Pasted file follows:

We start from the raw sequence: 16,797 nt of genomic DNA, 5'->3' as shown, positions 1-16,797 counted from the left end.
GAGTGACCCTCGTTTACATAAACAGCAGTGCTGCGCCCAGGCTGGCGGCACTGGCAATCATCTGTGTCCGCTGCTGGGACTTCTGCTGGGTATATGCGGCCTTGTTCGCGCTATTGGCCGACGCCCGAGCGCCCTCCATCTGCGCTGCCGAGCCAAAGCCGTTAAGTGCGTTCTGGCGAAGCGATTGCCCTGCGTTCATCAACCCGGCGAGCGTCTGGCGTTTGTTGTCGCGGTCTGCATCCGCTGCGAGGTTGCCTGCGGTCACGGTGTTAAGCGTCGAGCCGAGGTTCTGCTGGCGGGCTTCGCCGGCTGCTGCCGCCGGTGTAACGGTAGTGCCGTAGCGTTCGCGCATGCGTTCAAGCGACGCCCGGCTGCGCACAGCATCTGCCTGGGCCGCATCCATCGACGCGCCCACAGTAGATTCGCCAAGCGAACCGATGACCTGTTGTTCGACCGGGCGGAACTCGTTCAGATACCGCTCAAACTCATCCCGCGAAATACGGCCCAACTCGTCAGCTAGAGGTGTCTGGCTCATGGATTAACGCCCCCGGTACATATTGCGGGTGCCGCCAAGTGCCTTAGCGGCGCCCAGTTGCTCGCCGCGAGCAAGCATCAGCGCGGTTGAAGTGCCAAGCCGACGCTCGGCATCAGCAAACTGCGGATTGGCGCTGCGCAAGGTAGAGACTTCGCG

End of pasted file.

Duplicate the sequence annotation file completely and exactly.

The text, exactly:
We start from the raw sequence: 16,797 nt of genomic DNA, 5'->3' as shown, positions 1-16,797 counted from the left end.
GAGTGACCCTCGTTTACATAAACAGCAGTGCTGCGCCCAGGCTGGCGGCACTGGCAATCATCTGTGTCCGCTGCTGGGACTTCTGCTGGGTATATGCGGCCTTGTTCGCGCTATTGGCCGACGCCCGAGCGCCCTCCATCTGCGCTGCCGAGCCAAAGCCGTTAAGTGCGTTCTGGCGAAGCGATTGCCCTGCGTTCATCAACCCGGCGAGCGTCTGGCGTTTGTTGTCGCGGTCTGCATCCGCTGCGAGGTTGCCTGCGGTCACGGTGTTAAGCGTCGAGCCGAGGTTCTGCTGGCGGGCTTCGCCGGCTGCTGCCGCCGGTGTAACGGTAGTGCCGTAGCGTTCGCGCATGCGTTCAAGCGACGCCCGGCTGCGCACAGCATCTGCCTGGGCCGCATCCATCGACGCGCCCACAGTAGATTCGCCAAGCGAACCGATGACCTGTTGTTCGACCGGGCGGAACTCGTTCAGATACCGCTCAAACTCATCCCGCGAAATACGGCCCAACTCGTCAGCTAGAGGTGTCTGGCTCATGGATTAACGCCCCCGGTACATATTGCGGGTGCCGCCAAGTGCCTTAGCGGCGCCCAGTTGCTCGCCGCGAGCAAGCATCAGCGCGGTTGAAGTGCCAAGCCGACGCTCGGCATCAGCAAACTGCGGATTGGCGCTGCGCAAGGTAGAGACTTCGCG